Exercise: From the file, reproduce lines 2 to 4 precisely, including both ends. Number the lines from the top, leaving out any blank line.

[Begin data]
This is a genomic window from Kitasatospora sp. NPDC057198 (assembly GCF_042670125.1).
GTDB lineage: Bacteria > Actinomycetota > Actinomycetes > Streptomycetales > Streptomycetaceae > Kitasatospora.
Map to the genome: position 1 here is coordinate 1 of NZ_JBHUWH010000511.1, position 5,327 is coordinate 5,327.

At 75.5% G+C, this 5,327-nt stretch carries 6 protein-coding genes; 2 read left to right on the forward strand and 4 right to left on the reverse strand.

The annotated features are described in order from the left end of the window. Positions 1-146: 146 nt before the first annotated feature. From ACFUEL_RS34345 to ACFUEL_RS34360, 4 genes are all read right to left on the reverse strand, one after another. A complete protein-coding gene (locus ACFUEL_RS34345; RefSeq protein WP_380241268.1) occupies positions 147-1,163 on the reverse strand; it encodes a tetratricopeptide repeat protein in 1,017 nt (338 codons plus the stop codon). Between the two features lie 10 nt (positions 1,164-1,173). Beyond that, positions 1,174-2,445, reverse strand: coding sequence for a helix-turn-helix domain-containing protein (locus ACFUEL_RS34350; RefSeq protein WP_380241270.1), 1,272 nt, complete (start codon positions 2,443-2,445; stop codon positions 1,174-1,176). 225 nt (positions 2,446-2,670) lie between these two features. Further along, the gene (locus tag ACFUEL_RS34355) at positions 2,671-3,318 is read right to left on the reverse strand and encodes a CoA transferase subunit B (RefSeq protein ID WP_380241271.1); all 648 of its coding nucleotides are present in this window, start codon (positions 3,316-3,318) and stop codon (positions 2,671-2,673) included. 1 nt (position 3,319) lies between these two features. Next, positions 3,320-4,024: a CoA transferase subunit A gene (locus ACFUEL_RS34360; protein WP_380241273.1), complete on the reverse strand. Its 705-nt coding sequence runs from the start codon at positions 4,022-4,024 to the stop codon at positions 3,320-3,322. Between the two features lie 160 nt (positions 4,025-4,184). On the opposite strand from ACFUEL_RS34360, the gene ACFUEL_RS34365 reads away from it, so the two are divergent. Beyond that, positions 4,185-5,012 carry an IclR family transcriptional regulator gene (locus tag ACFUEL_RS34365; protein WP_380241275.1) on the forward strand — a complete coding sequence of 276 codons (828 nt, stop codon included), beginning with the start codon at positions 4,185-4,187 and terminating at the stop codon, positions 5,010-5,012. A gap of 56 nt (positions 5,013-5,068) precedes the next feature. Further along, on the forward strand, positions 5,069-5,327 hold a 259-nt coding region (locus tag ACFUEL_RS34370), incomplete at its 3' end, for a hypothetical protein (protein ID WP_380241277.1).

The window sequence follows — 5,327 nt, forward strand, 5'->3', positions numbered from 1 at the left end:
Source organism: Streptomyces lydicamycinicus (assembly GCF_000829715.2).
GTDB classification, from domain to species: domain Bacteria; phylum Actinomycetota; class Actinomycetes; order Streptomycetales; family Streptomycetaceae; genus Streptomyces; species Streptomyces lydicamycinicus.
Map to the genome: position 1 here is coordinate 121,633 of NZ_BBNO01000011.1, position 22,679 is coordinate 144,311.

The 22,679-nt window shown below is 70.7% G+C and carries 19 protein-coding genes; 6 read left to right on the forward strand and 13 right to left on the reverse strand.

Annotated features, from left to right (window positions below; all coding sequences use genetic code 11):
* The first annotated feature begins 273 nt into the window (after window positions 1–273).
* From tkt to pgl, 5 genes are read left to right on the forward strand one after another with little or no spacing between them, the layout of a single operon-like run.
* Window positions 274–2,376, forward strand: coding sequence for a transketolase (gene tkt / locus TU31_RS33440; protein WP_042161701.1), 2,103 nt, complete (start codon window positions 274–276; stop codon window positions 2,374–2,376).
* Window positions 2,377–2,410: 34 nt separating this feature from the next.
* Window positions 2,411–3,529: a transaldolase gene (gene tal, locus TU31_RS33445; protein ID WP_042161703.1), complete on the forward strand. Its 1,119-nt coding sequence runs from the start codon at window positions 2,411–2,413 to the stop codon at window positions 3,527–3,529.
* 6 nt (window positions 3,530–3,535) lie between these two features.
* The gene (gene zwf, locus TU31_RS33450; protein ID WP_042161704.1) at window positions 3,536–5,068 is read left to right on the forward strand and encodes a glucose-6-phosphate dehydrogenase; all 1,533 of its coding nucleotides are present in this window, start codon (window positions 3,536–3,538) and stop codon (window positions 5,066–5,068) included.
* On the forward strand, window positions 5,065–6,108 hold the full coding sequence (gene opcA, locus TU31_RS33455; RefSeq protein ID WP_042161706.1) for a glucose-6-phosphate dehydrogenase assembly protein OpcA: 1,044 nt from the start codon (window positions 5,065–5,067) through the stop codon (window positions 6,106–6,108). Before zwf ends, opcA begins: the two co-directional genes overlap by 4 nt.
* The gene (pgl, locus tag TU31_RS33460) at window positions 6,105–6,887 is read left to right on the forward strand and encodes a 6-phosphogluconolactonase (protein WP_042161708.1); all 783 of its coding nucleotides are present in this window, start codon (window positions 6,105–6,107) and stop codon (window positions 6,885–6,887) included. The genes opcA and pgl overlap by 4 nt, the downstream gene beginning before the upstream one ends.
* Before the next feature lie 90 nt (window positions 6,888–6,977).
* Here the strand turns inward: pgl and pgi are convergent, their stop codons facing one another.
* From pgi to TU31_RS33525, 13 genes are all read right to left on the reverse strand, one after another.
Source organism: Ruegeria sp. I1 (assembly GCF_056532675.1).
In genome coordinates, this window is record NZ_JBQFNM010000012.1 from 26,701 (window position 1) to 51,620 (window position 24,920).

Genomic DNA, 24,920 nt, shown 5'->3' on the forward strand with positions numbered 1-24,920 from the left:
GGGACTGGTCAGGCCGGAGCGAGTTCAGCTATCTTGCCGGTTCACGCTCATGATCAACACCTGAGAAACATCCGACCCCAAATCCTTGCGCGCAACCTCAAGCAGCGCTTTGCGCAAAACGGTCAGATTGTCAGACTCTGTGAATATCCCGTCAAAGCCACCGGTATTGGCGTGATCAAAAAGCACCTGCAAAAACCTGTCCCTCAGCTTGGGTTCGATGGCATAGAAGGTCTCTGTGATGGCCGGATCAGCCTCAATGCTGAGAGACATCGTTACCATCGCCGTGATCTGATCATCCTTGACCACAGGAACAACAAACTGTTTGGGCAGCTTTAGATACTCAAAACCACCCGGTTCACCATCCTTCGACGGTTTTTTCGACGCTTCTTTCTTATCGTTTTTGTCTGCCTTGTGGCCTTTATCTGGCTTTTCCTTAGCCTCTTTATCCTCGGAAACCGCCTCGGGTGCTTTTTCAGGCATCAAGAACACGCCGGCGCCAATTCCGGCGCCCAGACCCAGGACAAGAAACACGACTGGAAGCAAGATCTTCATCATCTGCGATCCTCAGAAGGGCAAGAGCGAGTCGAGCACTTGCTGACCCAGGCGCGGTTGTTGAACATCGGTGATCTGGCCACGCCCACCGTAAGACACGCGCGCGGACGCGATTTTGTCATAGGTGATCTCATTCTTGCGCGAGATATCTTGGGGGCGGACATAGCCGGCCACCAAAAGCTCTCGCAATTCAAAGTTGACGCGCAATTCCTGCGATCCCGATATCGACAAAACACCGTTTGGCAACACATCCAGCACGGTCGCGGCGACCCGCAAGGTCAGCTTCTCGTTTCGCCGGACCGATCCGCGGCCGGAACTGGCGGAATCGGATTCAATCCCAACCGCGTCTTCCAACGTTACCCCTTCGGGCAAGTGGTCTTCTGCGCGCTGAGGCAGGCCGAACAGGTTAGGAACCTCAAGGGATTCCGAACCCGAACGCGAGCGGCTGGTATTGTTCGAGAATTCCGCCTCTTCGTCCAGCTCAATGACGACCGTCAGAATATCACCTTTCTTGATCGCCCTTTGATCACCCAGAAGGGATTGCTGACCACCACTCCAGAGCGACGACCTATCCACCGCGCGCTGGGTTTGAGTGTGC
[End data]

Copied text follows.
GTDB lineage: Bacteria > Actinomycetota > Actinomycetes > Streptomycetales > Streptomycetaceae > Kitasatospora.
Map to the genome: position 1 here is coordinate 1 of NZ_JBHUWH010000511.1, position 5,327 is coordinate 5,327.

At 75.5% G+C, this 5,327-nt stretch carries 6 protein-coding genes; 2 read left to right on the forward strand and 4 right to left on the reverse strand.